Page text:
Missouri voters will vote on Tuesday on a constitutional amendment requiring school districts to implement new performance evaluations for teachers. Though individual districts would have some freedom in developing evaluation mechanisms, the proposed amendment mandates that a majority of the evaluation must be comprised of quantifiable student growth measures. In other words, Missouri teachers would be evaluated mostly on the performance of their students on end-of-year tests, a practice that has gained national traction among lawmakers and spurred criticism from teacher unions.

Oregon voters will decide Nov. 4 whether to overturn a state law that grants driver’s cards to Oregonians who can’t prove legal residency. The legislature passed the bill in 2013, but opponents of the law gathered enough signatures to send the measure to the polls as a ballot initiative. The outcome—if enough people oppose the law—could stop it dead in its tracks. 

Over the last decade public opinion about marijuana seems to have shifted dramatically in favor of reforming and decriminalizing existing state marijuana laws.  In 2012 Colorado and Washington voted to legalize recreational marijuana.  Over 20 other states permit the use of medical marijuana in various forms.    This year voters in several more states will consider ballot initiatives that would legalize marijuana use for recreational or medicinal purposes.  Highlighted below are several key states to watch on election day.

Arizona voters this fall will get final say on a proposed constitutional amendment allowing the state to opt out of certain federal laws. Under the proposed amendment, Arizona could decide, via referendum or legislation, that the state would not use its resources to carry out any given federal action. If such a situation were to occur, state and local governments would be prohibited from using personnel or financial resources to enforce the federal law.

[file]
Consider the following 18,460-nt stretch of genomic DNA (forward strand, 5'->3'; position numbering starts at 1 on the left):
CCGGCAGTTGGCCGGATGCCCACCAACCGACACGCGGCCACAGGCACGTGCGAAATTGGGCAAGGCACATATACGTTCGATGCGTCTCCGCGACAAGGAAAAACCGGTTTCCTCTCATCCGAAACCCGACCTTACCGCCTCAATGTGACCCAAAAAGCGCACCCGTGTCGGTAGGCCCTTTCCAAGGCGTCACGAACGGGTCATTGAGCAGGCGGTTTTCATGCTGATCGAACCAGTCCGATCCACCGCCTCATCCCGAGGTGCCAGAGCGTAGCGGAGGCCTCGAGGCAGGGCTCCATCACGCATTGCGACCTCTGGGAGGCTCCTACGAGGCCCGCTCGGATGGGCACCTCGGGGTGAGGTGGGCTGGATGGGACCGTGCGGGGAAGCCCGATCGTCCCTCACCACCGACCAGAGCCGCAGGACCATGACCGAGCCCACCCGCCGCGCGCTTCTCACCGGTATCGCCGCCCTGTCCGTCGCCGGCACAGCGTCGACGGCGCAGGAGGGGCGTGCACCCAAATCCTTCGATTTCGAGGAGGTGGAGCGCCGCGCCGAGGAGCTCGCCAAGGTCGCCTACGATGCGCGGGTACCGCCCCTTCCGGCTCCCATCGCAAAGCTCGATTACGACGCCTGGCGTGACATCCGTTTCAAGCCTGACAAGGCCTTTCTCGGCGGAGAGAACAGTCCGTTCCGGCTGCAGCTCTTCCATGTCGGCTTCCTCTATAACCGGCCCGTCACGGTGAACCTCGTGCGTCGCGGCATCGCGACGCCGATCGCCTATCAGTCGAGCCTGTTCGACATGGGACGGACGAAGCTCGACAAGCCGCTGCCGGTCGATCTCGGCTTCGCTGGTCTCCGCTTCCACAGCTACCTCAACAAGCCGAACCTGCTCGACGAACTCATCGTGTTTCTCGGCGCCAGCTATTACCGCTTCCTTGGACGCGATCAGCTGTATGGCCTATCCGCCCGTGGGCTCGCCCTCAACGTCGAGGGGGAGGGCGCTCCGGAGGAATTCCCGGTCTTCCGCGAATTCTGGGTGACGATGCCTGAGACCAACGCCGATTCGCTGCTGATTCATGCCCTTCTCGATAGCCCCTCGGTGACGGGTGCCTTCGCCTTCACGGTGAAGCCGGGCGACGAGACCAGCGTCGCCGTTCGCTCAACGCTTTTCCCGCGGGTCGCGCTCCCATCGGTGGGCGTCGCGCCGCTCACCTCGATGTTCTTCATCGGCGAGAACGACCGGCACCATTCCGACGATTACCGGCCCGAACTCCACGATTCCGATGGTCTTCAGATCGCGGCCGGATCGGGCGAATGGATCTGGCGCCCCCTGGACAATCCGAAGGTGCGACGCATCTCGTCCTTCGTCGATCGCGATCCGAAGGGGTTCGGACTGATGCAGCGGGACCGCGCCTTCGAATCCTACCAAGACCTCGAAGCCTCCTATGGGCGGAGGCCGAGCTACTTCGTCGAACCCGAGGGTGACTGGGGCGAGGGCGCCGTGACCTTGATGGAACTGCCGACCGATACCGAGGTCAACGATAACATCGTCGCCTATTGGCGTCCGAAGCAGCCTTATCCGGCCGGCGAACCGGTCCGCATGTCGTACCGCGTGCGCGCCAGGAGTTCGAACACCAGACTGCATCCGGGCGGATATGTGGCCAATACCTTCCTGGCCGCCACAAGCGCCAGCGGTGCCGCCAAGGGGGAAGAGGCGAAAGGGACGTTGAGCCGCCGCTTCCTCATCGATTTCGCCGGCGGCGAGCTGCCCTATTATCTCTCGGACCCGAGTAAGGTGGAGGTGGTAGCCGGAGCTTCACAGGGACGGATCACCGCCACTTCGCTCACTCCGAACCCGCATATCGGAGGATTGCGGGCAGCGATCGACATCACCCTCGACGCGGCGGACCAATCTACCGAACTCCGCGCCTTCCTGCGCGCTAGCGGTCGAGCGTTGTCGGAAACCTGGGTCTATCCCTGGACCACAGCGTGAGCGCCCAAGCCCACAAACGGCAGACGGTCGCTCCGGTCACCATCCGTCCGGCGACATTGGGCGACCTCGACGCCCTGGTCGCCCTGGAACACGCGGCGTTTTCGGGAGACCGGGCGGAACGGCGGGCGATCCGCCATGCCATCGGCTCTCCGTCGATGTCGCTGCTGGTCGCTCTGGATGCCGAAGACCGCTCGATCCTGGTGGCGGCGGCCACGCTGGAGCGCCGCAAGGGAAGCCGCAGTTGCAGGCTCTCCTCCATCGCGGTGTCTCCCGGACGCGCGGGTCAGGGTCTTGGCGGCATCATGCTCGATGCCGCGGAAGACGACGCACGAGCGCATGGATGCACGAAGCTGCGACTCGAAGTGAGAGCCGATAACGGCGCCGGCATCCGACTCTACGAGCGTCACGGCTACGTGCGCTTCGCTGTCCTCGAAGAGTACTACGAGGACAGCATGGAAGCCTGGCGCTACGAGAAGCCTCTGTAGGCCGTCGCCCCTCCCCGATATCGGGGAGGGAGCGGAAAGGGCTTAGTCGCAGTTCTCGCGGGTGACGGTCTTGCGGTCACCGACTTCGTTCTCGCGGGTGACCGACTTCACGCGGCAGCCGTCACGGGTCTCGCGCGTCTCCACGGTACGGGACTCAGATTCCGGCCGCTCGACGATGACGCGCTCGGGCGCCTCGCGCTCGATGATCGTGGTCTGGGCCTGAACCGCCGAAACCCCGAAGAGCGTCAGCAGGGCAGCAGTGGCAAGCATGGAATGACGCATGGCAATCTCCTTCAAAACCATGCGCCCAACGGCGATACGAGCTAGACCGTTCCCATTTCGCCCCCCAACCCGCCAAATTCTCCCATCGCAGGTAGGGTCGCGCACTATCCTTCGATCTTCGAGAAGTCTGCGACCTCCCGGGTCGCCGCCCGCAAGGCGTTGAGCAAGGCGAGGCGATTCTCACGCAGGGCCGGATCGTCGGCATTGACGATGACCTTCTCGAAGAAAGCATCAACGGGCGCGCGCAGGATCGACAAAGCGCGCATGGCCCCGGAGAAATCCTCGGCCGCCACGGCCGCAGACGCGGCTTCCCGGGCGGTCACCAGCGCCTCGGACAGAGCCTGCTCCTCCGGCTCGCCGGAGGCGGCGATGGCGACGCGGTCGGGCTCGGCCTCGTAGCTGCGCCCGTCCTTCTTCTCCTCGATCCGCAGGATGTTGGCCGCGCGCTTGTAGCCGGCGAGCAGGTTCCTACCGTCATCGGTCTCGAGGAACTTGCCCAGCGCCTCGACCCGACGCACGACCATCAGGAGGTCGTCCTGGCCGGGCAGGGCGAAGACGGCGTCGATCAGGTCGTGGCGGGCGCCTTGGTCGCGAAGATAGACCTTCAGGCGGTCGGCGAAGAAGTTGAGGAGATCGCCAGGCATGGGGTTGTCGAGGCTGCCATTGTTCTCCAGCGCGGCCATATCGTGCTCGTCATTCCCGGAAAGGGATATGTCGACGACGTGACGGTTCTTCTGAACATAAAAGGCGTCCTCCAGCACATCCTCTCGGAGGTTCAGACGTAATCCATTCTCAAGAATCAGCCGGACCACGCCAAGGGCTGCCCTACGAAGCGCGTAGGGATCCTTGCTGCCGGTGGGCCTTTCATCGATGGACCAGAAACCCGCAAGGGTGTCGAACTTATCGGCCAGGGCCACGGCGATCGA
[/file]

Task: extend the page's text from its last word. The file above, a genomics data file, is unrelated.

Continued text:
With Election Day 2014 less than a week away, voters in five states will decide on ballot propositions specifically addressing voting rights and election administration.

On Election Day 2014, voters in Arkansas will decide if the 30,000 people in their state who earn the minimum wage should get a raise for the New Year. The ballot measure, called the Arkansas Minimum Wage Initiative, would give minimum wage earners a $0.25/hour raise on Jan. 1, 2015 - equal to about $40 more a month for a full-time worker. The measure would raise the wage twice more over the next two years, until it reaches $8.50 in 2017.

Voters in several states will consider the fate of transportation-related ballot measures in next week’s election. I have a refresher on the statewide measures in play as well as some local and county ballot measures to watch. Plus a number of items on how transportation is playing as an issue in a number of fall campaigns and how it could be on the agenda for state legislatures next year. As always, I also have my regular roundup of items on the future of the federal transportation program, state transportation funding efforts, public-private partnerships and tolling and state multi-modal strategies.

Ballot initiatives in two states-Colorado and Oregon-address labeling for genetically modified organisms (GMOs). Currently, neither state requires labeling for genetically modified food. Both Colorado Proposition 105, known as the Colorado Right to Know Act, and Oregon Measure 92, known as the Oregon Mandatory Labeling of GMOs Initiative, would require foods that were produced with or contain genetically modified organisms to be labeled. 

Proposition 47, the Reduced Penalties for some Crime Initiative, is currently on the November ballot in California. The initiative would reduce the classification of most “nonserious and nonviolent property and drug crimes” from a felony to a misdemeanor crime. These crimes include personal drug use, shoplifting, grand theft, receiving stolen property, forgery, fraud, writing a bad check, as long as the amount does not exceed $950. The proposition...

On Election Day 2014, voters in four states - Alaska, Arkansas, Nebraska and South Dakota - will decide if minimum wage workers in their state should get a raise. If voters in all four states approve a wage increase, at least 57,000 minimum wage earners would be affected and would join workers in 16 other states who are scheduled to see a wage increase on Jan. 1, 2015.

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